Kiddo, an excellent flying companion
In 1910 airman Walter Wellman and five companions attempted to cross the Atlantic Ocean in the airship America. He was also accompanied by his cat Kiddo.
Unfortunately once they were underway Kiddo decided he was not so fond of flying and started causing trouble by meowing, crying and running around ‘like a squirrel in a cage.’ The airship America was the first aircraft to be carry radio equipment and the first engineer, Melvin Vaniman, was so annoyed by the antics of Kiddo that he was moved to make the first in-flight radio transmission to a secretary back on land.
The historic first message read:, “Roy, come and get this goddam cat!”
A plan was formed to lower the cat in a canvas bag to motorboat beneath the airship. An attempt was made, but failed because the seas were too rough for the boat to catch the bag, so it was pulled back up again and Kiddo was forced to continue the journey. Luckily Kiddo became more comfortable and settled down to become an excellent flying companion.
Navigator Murray Simon wrote that he was ‘more useful than any barometer.’ And that…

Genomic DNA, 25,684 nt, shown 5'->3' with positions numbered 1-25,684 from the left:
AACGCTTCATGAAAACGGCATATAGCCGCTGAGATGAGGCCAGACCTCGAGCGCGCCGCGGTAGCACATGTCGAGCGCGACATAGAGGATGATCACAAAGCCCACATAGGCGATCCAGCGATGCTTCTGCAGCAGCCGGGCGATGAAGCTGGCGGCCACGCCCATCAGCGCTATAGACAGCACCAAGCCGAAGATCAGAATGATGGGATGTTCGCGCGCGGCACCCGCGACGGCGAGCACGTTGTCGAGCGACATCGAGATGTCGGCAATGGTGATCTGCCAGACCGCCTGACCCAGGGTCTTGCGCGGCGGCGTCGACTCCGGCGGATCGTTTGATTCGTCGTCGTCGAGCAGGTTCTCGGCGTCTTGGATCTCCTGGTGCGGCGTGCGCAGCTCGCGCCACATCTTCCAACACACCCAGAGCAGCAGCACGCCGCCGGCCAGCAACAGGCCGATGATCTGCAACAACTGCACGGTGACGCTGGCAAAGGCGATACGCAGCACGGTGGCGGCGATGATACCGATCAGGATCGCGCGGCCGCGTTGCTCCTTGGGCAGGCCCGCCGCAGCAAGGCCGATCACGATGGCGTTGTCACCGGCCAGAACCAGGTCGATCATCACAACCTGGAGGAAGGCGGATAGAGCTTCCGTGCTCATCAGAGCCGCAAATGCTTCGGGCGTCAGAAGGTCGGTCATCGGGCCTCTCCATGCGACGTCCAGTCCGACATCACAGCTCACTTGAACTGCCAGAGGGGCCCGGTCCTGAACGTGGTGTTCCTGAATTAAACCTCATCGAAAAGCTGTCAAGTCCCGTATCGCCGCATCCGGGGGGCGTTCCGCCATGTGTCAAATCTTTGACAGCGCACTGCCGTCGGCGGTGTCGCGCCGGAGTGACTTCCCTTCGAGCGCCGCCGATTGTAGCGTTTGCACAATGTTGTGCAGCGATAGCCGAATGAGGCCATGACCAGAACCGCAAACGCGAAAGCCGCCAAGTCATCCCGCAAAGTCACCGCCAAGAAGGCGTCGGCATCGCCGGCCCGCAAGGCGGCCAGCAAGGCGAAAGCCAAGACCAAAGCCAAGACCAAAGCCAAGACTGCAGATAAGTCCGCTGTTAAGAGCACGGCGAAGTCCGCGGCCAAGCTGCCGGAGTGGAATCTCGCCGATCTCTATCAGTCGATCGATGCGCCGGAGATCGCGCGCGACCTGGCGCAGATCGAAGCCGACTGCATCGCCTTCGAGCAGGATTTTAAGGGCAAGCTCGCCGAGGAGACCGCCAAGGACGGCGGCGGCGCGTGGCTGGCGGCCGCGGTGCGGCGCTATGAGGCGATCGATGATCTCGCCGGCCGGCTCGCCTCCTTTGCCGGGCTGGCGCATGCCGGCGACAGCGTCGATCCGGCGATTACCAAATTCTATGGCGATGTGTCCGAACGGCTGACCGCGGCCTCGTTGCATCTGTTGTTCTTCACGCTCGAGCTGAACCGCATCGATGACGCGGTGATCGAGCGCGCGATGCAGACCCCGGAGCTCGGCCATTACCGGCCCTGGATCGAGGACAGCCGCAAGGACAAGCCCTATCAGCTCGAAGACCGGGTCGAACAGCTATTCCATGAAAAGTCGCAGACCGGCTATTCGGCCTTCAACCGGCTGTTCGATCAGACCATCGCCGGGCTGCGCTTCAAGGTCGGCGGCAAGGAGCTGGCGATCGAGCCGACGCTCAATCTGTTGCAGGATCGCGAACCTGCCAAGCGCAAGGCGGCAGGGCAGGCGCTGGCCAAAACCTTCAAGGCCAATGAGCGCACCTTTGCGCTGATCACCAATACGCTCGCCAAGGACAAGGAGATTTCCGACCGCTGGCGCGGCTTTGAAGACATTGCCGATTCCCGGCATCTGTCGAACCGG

‘You must never cross the Atlantic in an airship without a cat.’
He slept comfortably in a lifeboat and seemed to only become agitated when he sensed there was weather trouble ahead.
Unfortunately the weather and other problems forced the crew to give up on the crossing before it was complete. They were forced to ditch the airship and all take to the lifeboat. The crew, including Kiddo, were later rescued by the steamship RMS Trent. Simon reminded the crew that it had been a good idea to bring a cat, as they have nine lives!
Upon their return to New York Kiddo achieved celebrity status in a display in Gimbels Department store in a guilded cage with soft cushions.
The airship America, although failing to complete the Atlantic crossing, had set several new records by staying aloft for almost 72 hours and traveling over 1000 miles.
Kiddo retired from aviation to live with Walter Wellman’s daughter.
Animals Aloft: Photographs from the Smithsonian National Air & Space Museum – Allan Janus